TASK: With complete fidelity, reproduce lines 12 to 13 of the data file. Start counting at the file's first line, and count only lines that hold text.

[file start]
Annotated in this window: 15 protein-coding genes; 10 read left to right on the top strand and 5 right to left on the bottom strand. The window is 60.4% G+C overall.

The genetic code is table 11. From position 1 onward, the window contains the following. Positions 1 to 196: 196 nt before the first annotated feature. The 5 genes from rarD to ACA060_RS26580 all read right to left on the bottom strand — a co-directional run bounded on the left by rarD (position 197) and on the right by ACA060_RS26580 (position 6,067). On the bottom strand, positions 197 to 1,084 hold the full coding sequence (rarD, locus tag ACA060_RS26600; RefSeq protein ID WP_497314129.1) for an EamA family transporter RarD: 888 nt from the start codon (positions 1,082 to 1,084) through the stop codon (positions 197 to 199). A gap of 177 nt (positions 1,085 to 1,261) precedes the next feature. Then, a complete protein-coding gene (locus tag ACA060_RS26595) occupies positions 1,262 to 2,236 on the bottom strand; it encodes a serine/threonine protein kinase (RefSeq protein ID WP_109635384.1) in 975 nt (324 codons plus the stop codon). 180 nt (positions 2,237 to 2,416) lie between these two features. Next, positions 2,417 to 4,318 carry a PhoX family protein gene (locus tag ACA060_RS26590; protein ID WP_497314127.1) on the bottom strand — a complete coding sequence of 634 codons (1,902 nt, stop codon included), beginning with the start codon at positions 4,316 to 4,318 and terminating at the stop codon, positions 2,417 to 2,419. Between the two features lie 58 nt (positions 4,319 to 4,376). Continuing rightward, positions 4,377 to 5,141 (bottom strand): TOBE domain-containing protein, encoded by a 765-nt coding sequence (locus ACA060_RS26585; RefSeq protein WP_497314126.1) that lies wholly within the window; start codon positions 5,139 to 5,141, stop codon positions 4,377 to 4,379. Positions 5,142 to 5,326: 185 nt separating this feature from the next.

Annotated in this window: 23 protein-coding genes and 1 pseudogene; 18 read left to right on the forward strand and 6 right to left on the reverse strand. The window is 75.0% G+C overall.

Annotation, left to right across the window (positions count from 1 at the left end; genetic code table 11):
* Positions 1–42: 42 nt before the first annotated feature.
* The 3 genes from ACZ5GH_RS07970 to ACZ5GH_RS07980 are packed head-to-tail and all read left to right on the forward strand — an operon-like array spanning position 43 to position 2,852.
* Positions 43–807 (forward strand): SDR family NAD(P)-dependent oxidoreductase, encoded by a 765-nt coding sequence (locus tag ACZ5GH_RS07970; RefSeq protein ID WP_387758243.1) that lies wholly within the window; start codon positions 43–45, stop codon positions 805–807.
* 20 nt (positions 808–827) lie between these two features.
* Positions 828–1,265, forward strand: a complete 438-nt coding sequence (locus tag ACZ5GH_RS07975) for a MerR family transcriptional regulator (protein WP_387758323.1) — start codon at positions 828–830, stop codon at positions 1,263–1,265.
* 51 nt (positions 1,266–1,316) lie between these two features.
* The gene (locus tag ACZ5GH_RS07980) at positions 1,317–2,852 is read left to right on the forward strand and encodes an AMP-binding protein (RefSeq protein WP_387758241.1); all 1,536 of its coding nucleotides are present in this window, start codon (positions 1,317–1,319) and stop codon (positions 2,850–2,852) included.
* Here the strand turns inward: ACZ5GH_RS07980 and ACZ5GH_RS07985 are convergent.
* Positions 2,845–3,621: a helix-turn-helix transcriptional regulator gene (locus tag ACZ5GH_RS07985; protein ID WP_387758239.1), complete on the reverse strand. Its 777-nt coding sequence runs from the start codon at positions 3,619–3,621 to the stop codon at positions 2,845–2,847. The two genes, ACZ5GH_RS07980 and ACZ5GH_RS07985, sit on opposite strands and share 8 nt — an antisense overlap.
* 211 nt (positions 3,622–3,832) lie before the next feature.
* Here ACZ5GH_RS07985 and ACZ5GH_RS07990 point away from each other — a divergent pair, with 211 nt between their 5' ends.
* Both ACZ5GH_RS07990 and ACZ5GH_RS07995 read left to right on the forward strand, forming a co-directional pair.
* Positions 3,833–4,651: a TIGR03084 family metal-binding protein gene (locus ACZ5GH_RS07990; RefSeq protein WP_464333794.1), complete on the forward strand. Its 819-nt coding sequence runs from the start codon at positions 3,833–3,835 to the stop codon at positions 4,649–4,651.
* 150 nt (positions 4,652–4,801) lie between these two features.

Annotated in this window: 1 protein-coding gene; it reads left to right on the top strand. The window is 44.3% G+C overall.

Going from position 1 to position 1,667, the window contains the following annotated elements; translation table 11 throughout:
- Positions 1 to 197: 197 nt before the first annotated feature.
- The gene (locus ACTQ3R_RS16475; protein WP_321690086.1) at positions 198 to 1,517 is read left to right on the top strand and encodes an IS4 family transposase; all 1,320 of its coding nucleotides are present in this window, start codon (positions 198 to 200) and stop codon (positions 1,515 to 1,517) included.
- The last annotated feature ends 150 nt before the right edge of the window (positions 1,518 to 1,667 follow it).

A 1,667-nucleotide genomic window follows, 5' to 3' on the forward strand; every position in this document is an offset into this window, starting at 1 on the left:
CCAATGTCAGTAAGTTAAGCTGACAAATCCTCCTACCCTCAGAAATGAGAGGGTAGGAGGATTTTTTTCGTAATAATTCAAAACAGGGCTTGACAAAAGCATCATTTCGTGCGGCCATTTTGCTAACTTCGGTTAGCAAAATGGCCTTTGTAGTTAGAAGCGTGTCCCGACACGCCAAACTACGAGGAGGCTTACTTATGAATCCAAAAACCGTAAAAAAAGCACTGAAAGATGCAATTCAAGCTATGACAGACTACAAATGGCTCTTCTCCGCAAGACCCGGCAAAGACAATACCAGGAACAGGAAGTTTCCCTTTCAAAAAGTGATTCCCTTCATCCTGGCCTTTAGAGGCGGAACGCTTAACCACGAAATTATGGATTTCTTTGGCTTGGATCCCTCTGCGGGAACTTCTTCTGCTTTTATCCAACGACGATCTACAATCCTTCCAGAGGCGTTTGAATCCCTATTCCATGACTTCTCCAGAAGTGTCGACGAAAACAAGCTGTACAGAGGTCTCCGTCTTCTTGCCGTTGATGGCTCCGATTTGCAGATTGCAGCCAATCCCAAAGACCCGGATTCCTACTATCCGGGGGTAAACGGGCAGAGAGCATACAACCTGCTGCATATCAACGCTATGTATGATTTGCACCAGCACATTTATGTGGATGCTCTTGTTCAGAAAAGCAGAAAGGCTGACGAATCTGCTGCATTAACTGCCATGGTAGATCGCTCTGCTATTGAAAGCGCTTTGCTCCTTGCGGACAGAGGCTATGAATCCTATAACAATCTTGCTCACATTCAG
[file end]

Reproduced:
* Here the strand turns inward: ACZ5GH_RS07980 and ACZ5GH_RS07985 are convergent.
* Positions 2,845–3,621: a helix-turn-helix transcriptional regulator gene (locus tag ACZ5GH_RS07985; protein ID WP_387758239.1), complete on the reverse strand. Its 777-nt coding sequence runs from the start codon at positions 3,619–3,621 to the stop codon at positions 2,845–2,847. The two genes, ACZ5GH_RS07980 and ACZ5GH_RS07985, sit on opposite strands and share 8 nt — an antisense overlap.